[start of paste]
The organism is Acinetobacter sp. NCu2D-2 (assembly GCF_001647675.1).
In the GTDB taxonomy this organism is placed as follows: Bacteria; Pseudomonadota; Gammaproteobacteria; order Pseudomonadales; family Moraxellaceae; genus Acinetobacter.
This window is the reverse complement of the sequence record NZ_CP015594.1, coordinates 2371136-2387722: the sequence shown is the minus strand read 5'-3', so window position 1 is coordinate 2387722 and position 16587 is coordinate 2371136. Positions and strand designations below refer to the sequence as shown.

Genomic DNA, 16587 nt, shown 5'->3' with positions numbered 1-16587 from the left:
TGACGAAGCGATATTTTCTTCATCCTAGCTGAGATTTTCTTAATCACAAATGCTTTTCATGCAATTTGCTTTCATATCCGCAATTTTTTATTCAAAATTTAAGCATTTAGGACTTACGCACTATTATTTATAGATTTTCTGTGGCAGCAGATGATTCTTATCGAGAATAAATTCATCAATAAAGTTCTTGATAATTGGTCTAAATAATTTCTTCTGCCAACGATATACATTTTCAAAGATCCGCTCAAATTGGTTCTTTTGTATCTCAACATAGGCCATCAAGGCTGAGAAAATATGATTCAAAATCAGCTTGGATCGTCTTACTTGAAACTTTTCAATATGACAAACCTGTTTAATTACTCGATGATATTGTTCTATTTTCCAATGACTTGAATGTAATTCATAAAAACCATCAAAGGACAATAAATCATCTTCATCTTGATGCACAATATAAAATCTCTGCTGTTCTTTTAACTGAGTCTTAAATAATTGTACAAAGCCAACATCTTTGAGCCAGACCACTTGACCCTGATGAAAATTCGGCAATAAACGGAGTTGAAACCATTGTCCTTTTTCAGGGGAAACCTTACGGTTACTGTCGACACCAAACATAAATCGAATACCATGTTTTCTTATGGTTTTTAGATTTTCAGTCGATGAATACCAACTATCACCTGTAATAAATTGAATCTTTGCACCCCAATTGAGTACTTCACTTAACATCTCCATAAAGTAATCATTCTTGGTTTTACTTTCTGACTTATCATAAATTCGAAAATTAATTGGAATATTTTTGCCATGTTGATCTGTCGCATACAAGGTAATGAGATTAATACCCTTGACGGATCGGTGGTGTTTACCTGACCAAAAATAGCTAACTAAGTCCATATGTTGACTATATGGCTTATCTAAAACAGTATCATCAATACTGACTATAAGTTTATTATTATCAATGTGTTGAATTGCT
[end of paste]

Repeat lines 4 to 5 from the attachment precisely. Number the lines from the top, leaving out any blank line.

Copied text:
Genomic DNA, 16587 nt, shown 5'->3' with positions numbered 1-16587 from the left:
TGACGAAGCGATATTTTCTTCATCCTAGCTGAGATTTTCTTAATCACAAATGCTTTTCATGCAATTTGCTTTCATATCCGCAATTTTTTATTCAAAATTTAAGCATTTAGGACTTACGCACTATTATTTATAGATTTTCTGTGGCAGCAGATGATTCTTATCGAGAATAAATTCATCAATAAAGTTCTTGATAATTGGTCTAAATAATTTCTTCTGCCAACGATATACATTTTCAAAGATCCGCTCAAATTGGTTCTTTTGTATCTCAACATAGGCCATCAAGGCTGAGAAAATATGATTCAAAATCAGCTTGGATCGTCTTACTTGAAACTTTTCAATATGACAAACCTGTTTAATTACTCGATGATATTGTTCTATTTTCCAATGACTTGAATGTAATTCATAAAAACCATCAAAGGACAATAAATCATCTTCATCTTGATGCACAATATAAAATCTCTGCTGTTCTTTTAACTGAGTCTTAAATAATTGTACAAAGCCAACATCTTTGAGCCAGACCACTTGACCCTGATGAAAATTCGGCAATAAACGGAGTTGAAACCATTGTCCTTTTTCAGGGGAAACCTTACGGTTACTGTCGACACCAAACATAAATCGAATACCATGTTTTCTTATGGTTTTTAGATTTTCAGTCGATGAATACCAACTATCACCTGTAATAAATTGAATCTTTGCACCCCAATTGAGTACTTCACTTAACATCTCCATAAAGTAATCATTCTTGGTTTTACTTTCTGACTTATCATAAATTCGAAAATTAATTGGAATATTTTTGCCATGTTGATCTGTCGCATACAAGGTAATGAGATTAATACCCTTGACGGATCGGTGGTGTTTACCTGACCAAAAATAGCTAACTAAGTCCATATGTTGACTATATGGCTTATCTAAAACAGTATCATCAATACTGACTATAAGTTTATTATTATCAATGTGTTGAATTGCT